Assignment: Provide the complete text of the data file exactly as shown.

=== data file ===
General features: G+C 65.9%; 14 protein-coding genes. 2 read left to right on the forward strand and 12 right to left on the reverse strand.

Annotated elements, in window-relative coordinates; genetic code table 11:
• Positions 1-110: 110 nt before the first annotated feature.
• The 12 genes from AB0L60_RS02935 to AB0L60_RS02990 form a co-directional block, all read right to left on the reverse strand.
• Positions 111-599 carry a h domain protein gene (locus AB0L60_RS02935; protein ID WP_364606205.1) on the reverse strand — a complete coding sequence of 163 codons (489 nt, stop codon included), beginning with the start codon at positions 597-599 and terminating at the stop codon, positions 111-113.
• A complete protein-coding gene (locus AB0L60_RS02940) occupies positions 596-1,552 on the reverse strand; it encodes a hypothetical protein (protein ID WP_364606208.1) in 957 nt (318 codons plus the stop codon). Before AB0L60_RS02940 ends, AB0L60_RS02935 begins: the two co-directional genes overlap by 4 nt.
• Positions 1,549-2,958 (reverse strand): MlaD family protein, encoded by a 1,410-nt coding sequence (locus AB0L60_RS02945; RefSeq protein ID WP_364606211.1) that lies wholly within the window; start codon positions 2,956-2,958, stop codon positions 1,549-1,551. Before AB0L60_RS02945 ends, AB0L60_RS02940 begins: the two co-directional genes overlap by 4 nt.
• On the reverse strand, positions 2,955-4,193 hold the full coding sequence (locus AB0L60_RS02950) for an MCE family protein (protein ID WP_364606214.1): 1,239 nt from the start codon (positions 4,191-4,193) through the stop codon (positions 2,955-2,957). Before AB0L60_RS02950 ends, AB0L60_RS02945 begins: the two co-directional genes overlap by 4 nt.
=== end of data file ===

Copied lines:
General features: G+C 65.9%; 14 protein-coding genes. 2 read left to right on the forward strand and 12 right to left on the reverse strand.

Annotated elements, in window-relative coordinates; genetic code table 11:
• Positions 1-110: 110 nt before the first annotated feature.
• The 12 genes from AB0L60_RS02935 to AB0L60_RS02990 form a co-directional block, all read right to left on the reverse strand.
• Positions 111-599 carry a h domain protein gene (locus AB0L60_RS02935; protein ID WP_364606205.1) on the reverse strand — a complete coding sequence of 163 codons (489 nt, stop codon included), beginning with the start codon at positions 597-599 and terminating at the stop codon, positions 111-113.
• A complete protein-coding gene (locus AB0L60_RS02940) occupies positions 596-1,552 on the reverse strand; it encodes a hypothetical protein (protein ID WP_364606208.1) in 957 nt (318 codons plus the stop codon). Before AB0L60_RS02940 ends, AB0L60_RS02935 begins: the two co-directional genes overlap by 4 nt.
• Positions 1,549-2,958 (reverse strand): MlaD family protein, encoded by a 1,410-nt coding sequence (locus AB0L60_RS02945; RefSeq protein ID WP_364606211.1) that lies wholly within the window; start codon positions 2,956-2,958, stop codon positions 1,549-1,551. Before AB0L60_RS02945 ends, AB0L60_RS02940 begins: the two co-directional genes overlap by 4 nt.
• On the reverse strand, positions 2,955-4,193 hold the full coding sequence (locus AB0L60_RS02950) for an MCE family protein (protein ID WP_364606214.1): 1,239 nt from the start codon (positions 4,191-4,193) through the stop codon (positions 2,955-2,957). Before AB0L60_RS02950 ends, AB0L60_RS02945 begins: the two co-directional genes overlap by 4 nt.